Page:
Up Main

What is a complex number?

The number \(i\) is defined to be such that \(i^2 = -1\). It is called an imaginary number because, unlike the natural numbers and the real numbers, it has no immediate physical interpretation. (Note that some books use \(j\) instead of \(i\). So beware!)

Even though \(i\) is imaginary, it is useful in many engineering applications.

We can mix \(i\) with the real numbers using addition and multiplication to form the set of complex numbers, denoted by \(\mathbb{C}\), with the special properties \(i \cdot i = -1\) and \(0\cdot i = 0\).

Just as irrational numbers were invented to solve equations such as \(x^2-2=0\), the number \(i\) was invented to solve equations that have no real solutions, such as \(x^2+1=0\). For a more detailed motivation for complex numbers, click here.

A complex number is written in the form \(a+bi\) where \(a,b\in \mathbb{R}\). Here, \(a\) is the real part of the complex number and \(b\) is the imaginary part. (Note that \(i\) is not included when we refer to the imaginary part.) We also use the following notation to extract the real and imaginary parts:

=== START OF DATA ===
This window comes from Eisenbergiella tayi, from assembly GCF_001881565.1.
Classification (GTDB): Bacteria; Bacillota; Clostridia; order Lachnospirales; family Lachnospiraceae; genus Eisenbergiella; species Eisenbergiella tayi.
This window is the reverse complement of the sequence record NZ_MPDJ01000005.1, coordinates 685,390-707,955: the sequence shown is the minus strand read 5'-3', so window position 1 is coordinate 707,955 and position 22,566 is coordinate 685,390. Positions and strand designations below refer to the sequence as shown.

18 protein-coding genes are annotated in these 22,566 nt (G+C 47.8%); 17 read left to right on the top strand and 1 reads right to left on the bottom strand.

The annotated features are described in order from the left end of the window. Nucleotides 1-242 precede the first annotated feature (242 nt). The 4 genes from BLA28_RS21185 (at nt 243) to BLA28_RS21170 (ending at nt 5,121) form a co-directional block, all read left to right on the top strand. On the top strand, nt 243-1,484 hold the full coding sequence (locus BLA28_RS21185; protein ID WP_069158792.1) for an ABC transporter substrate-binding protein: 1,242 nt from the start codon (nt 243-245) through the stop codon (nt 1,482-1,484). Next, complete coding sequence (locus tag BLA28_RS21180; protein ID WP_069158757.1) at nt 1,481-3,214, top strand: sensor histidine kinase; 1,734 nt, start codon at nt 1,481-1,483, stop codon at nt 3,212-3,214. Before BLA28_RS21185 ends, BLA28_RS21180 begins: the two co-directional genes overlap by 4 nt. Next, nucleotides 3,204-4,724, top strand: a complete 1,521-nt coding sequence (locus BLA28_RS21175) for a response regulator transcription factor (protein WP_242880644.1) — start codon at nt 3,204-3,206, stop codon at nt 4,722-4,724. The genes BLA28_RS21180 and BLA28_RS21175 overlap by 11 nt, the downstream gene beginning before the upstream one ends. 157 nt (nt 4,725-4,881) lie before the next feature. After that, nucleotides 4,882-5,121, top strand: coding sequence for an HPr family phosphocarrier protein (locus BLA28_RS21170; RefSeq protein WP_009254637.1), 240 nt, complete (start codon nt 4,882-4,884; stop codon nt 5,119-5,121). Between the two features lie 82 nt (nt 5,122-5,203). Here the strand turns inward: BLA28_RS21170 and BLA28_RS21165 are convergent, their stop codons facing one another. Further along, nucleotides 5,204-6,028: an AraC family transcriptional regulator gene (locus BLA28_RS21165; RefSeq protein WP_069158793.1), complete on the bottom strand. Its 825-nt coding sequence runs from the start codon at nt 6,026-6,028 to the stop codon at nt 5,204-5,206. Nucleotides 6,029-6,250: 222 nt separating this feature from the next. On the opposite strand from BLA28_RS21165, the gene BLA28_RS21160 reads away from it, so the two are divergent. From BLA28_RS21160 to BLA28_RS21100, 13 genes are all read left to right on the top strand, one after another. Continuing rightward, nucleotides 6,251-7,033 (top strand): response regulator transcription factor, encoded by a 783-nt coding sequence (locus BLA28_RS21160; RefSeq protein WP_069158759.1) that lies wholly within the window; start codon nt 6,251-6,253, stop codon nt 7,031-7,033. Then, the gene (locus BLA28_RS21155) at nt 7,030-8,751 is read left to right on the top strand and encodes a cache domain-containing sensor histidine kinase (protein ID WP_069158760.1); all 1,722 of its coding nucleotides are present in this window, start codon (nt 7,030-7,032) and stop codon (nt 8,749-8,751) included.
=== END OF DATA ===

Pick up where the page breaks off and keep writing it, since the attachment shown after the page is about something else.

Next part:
Where \(z = a+bi\), \(\textbf{Re}(z) = a\) and \(\textbf{Im}(z) = b\).

For convenience, if \(b=1\), we simply write \(a + i\) instead of \(a + 1 i\). If \(a = 0\), we simply write \(bi\) instead of \(0 + bi\). Of course, when \(a = 0\) and \(b = 1\), we get just the imaginary number \(i\).


  1. If \(z = 3 - 4i\), then \(\textbf{Re}(z) = 3\) and \(\textbf{Im}(z) = -4\).

  2. If \(w = 2i\), then \(\textbf{Re}(w) = 0\) and \(\textbf{Im}(w) = 2\).

  3. If \(u = -5\), then \(\textbf{Re}(u) = -5\) and \(\textbf{Im}(u) = 0\).

Quick quiz


For each of the following complex numbers, give its real part and imaginary part.

  1. \(1+3i\)  

  2. \(\sqrt{2}i\)  

  3. \(-\pi - 4i\)  

  4. \(2\)